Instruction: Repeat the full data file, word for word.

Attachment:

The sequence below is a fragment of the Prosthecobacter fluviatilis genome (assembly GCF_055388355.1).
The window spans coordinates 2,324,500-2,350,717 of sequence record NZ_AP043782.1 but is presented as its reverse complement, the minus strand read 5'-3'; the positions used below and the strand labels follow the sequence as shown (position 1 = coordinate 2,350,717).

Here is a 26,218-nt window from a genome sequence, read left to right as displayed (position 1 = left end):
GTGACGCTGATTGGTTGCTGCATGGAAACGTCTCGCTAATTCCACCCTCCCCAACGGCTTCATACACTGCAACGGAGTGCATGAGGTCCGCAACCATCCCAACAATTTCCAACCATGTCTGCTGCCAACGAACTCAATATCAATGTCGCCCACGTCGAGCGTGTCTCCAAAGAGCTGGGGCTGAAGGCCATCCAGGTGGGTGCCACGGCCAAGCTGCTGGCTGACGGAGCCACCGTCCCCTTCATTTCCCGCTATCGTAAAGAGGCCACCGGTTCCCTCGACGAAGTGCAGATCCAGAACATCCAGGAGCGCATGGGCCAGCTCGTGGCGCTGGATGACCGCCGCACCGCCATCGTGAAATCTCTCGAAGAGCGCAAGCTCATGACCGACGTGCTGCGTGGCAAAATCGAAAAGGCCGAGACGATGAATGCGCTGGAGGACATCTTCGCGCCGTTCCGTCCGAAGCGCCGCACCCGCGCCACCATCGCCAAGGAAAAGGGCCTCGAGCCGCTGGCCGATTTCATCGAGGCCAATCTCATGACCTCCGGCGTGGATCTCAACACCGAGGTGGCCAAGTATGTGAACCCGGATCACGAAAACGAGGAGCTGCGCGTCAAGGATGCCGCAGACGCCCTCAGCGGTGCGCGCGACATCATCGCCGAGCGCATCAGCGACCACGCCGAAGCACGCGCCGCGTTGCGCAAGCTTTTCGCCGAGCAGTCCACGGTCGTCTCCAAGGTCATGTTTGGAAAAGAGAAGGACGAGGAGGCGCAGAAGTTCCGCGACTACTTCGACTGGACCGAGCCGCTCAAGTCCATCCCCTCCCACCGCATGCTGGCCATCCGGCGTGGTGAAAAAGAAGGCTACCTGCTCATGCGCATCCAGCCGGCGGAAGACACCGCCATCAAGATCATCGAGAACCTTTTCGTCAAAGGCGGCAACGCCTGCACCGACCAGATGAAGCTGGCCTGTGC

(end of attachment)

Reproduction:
The sequence below is a fragment of the Prosthecobacter fluviatilis genome (assembly GCF_055388355.1).
The window spans coordinates 2,324,500-2,350,717 of sequence record NZ_AP043782.1 but is presented as its reverse complement, the minus strand read 5'-3'; the positions used below and the strand labels follow the sequence as shown (position 1 = coordinate 2,350,717).

Here is a 26,218-nt window from a genome sequence, read left to right as displayed (position 1 = left end):
GTGACGCTGATTGGTTGCTGCATGGAAACGTCTCGCTAATTCCACCCTCCCCAACGGCTTCATACACTGCAACGGAGTGCATGAGGTCCGCAACCATCCCAACAATTTCCAACCATGTCTGCTGCCAACGAACTCAATATCAATGTCGCCCACGTCGAGCGTGTCTCCAAAGAGCTGGGGCTGAAGGCCATCCAGGTGGGTGCCACGGCCAAGCTGCTGGCTGACGGAGCCACCGTCCCCTTCATTTCCCGCTATCGTAAAGAGGCCACCGGTTCCCTCGACGAAGTGCAGATCCAGAACATCCAGGAGCGCATGGGCCAGCTCGTGGCGCTGGATGACCGCCGCACCGCCATCGTGAAATCTCTCGAAGAGCGCAAGCTCATGACCGACGTGCTGCGTGGCAAAATCGAAAAGGCCGAGACGATGAATGCGCTGGAGGACATCTTCGCGCCGTTCCGTCCGAAGCGCCGCACCCGCGCCACCATCGCCAAGGAAAAGGGCCTCGAGCCGCTGGCCGATTTCATCGAGGCCAATCTCATGACCTCCGGCGTGGATCTCAACACCGAGGTGGCCAAGTATGTGAACCCGGATCACGAAAACGAGGAGCTGCGCGTCAAGGATGCCGCAGACGCCCTCAGCGGTGCGCGCGACATCATCGCCGAGCGCATCAGCGACCACGCCGAAGCACGCGCCGCGTTGCGCAAGCTTTTCGCCGAGCAGTCCACGGTCGTCTCCAAGGTCATGTTTGGAAAAGAGAAGGACGAGGAGGCGCAGAAGTTCCGCGACTACTTCGACTGGACCGAGCCGCTCAAGTCCATCCCCTCCCACCGCATGCTGGCCATCCGGCGTGGTGAAAAAGAAGGCTACCTGCTCATGCGCATCCAGCCGGCGGAAGACACCGCCATCAAGATCATCGAGAACCTTTTCGTCAAAGGCGGCAACGCCTGCACCGACCAGATGAAGCTGGCCTGTGC